Book Review: Entangled Minds: Extrasensory Experiences in a Quantum Reality
by R.J. Carter
Published: May 24, 2006
I've had, it seems, more than my fair share of exposure to paranormal research of late. Life tends to operate with these confluences. When I wrote Alice's Journey Beyond the Moon, all of a sudden I began bumping into Carrollian references everywhere I turned. And now that, with Troy Riser's help, I've completed Time Hunter: The Sideways Door -- an adventure that involves a pair of psychically powered time travelers entering a parallel timestream -- I'm suddenly influxed with media on time travel, parallel dimensions, and psychic abilities.
I've decided my next book should be about money. Or maybe chocolate.
Perhaps this whole weird phenomenon could be explained, however, by Dean Radin in his exhaustively thorough book, Entangled Minds : Extrasensory Experiences in a Quantum Reality from Paraview Pocket Books. The core of this book is the exploration of psi and it's potential relationship to quantum physics. Scientists have already determined that subatomic particles can become entangled, causing them to react to each other regardless (it would seem) of the distance between them. If subatomic particles can become entangled, why not larger ones? Maybe that's what causes one person to feel anxiety, dread or even pain when someone close to them is suddenly beset with a physical calamity?
Or what causes an author to become bombarded by elements of a novel he's concentrated so hard on for months on end.
Before delving too deeply into the subject, let's learn a little bit about the author and his background with the subject matter. Dean Radin is, by his own admission, no newcomer to the world of psi phenomena:
This is a bold claim, and I always get little alarm bells going off when someone tells me their background included Top Secret projects. Partly because I knew a man who claimed his Top Secret past included being a secret service agent for President Kennedy, who also had a friend that could perform the Dim Mak death touch. (Why both of these guys with such specialized abilities were working the counter of a run-down comic book shop is beyond me.) But also because I've had my own share of TS work in my background, and it just ain't that glamourous.
In the 1980s, I worked on a top secret psi research program for the U.S. government (now declassified). At the first research briefing I attended, I was shown examples of high-quality remote viewing obtained under exceptionally well-controlled circumstances. I asked in amazement, "Why is psi still considered controversial by the scientific mainstream? Why not just conduct an experiment of 20 or 30 trials with this type of remote viewing skill? That ought to convince anyone that psi is real." The answer, explained to me patiently by physicist Ed May, was smiple. He said, "You're making the 'rational man' mistake." He meant that we usually assume that science is a rational process, but it's not. When we're presented with evidence that counters our prior beliefs, instead of the new evidence swaying us toward a new or revised belief, it tends to reaffirm our prior beliefs. Well, I thought, that's completely ridiculous. It's got to be a mistake. Unfortunately, after witnessing precisely these reactions to the data for twenty years, I have reluctantly concluded that the "rational man" hypothesis is indeed false.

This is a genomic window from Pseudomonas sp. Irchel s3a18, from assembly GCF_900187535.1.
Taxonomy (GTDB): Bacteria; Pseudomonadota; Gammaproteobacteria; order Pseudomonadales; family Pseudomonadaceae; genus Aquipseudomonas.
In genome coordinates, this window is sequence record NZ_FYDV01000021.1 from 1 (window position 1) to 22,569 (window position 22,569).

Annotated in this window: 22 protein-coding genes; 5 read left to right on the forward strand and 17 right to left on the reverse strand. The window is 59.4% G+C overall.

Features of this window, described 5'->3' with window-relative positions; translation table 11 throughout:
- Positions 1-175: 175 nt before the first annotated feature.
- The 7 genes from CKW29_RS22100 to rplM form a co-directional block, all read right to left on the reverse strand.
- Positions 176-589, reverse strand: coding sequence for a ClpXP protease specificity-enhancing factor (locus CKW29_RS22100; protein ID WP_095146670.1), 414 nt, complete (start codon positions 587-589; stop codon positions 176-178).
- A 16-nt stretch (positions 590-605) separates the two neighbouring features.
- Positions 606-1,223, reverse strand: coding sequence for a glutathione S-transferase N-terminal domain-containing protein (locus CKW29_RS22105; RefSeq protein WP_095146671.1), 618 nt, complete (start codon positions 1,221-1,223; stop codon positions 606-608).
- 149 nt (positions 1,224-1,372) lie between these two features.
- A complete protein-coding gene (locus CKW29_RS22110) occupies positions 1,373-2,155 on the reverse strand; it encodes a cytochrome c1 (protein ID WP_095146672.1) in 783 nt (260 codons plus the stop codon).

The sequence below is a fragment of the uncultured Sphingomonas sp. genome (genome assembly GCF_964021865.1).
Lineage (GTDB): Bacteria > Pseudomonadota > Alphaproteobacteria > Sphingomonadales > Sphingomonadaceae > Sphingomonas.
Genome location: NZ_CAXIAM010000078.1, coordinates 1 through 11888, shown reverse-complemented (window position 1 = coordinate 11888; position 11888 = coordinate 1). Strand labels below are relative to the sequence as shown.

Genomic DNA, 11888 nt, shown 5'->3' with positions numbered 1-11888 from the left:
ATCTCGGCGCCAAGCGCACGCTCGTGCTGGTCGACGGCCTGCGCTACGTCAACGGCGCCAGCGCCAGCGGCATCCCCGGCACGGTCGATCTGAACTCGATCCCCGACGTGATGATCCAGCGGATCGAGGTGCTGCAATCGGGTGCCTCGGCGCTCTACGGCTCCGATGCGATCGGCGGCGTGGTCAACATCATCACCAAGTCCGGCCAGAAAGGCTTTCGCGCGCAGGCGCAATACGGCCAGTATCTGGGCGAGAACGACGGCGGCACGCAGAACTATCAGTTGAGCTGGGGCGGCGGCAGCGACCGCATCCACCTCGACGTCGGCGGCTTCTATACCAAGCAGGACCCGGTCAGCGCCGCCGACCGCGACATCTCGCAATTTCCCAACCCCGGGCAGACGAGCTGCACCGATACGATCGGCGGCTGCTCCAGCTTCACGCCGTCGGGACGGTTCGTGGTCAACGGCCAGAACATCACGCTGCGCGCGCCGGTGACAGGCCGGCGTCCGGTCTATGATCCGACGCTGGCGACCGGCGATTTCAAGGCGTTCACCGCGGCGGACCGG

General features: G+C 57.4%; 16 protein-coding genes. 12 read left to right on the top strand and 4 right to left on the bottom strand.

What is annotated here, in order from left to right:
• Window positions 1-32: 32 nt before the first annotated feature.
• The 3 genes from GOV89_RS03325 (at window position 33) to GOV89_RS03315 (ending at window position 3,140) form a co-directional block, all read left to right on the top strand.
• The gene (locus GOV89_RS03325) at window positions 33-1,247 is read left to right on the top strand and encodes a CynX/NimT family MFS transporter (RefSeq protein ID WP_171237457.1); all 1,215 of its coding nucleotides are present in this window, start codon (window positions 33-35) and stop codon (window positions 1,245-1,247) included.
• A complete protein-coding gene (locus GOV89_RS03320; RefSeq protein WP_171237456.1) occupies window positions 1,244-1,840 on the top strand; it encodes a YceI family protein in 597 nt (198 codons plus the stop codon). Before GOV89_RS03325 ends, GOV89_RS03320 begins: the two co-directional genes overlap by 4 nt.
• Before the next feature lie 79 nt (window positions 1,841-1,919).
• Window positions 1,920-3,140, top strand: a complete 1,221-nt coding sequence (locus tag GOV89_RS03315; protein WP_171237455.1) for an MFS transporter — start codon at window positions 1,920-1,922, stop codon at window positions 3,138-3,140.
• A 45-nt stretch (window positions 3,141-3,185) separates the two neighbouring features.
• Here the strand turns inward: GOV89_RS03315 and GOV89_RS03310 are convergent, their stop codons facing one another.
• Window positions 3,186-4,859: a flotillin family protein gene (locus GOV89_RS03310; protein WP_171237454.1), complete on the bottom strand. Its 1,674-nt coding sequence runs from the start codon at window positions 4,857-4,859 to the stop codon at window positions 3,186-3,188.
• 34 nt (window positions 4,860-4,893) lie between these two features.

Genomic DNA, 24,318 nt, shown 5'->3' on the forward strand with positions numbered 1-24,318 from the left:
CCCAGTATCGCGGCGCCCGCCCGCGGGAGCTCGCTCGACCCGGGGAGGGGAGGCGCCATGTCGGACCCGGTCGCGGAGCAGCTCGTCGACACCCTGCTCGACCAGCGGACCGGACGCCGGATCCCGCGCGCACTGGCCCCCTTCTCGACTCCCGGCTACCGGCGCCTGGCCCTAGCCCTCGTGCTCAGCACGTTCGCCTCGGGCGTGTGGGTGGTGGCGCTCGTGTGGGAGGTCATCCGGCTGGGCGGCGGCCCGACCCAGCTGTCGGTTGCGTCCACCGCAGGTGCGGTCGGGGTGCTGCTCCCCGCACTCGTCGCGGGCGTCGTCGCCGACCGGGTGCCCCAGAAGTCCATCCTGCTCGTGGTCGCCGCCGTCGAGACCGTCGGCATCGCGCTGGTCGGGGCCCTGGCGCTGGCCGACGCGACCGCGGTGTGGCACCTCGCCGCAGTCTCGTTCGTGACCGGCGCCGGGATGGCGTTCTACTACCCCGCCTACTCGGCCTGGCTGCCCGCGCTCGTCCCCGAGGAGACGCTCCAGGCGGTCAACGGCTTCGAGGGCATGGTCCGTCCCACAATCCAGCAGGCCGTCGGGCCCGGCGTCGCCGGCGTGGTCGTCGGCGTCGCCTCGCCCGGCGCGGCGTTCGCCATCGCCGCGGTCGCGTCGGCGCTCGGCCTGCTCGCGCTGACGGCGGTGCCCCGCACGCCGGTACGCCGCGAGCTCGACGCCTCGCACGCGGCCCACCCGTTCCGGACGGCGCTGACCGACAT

That said, Radin nonetheless comes off as a very credible proponent. His work is extensively footnoted as well as independently verifiable. And Radin also makes clear that he knows the woods into which he has wandered, taking care to alert the reader to stay on the path and out of the swamps:
Entangled Minds is not Chariots of the Gods. This is no lightweight tabloid designed to sensationalize the subject or tantalize the reader. Unless, of course, you get really excited about page after page of graphs of meta-analyses (which are analyses of analyses -- statistics on statistics). If you are, there are enough funnel graphs in here to keep you happy for months.
Also bear in mind that just because there's reason to believe that a few psi effects are real, this doesn't automatically mean that everything "paranormal" is suddenly true. Claims of Elvis and Bigfoot drag racing UFOs in the Bermuda Triangle should not be confused with the results of controlled laboratory experiments. Maintaining an open mind is essential when exploring the unknown, but allowing one's brains to fall out in the process is inadvisable.
Radin does provide a good deal of anecdotal evidence for psi ability, but much of the focus is on the very small things that, in experiments, seem to have the most statistical bearing. Random number generators, EEG and galvanic response testing of isolated twins, and the ever-fascinating double-slit experiment involving single photons and an observer are just some of the many well-documented cases explored by Radin. In these cases, it seems that psi is very plausible when it comes to manipulating subatomic particles solely by the intent of the person observing.
In a market overrun by hokum and hoax, it's refreshing to find a book that actually makes a strong, science-based case for the paranormal. It may not prove a thing -- but it may give you more to think on.
But don't think too hard -- you might bruise the reactive little protons floating around you.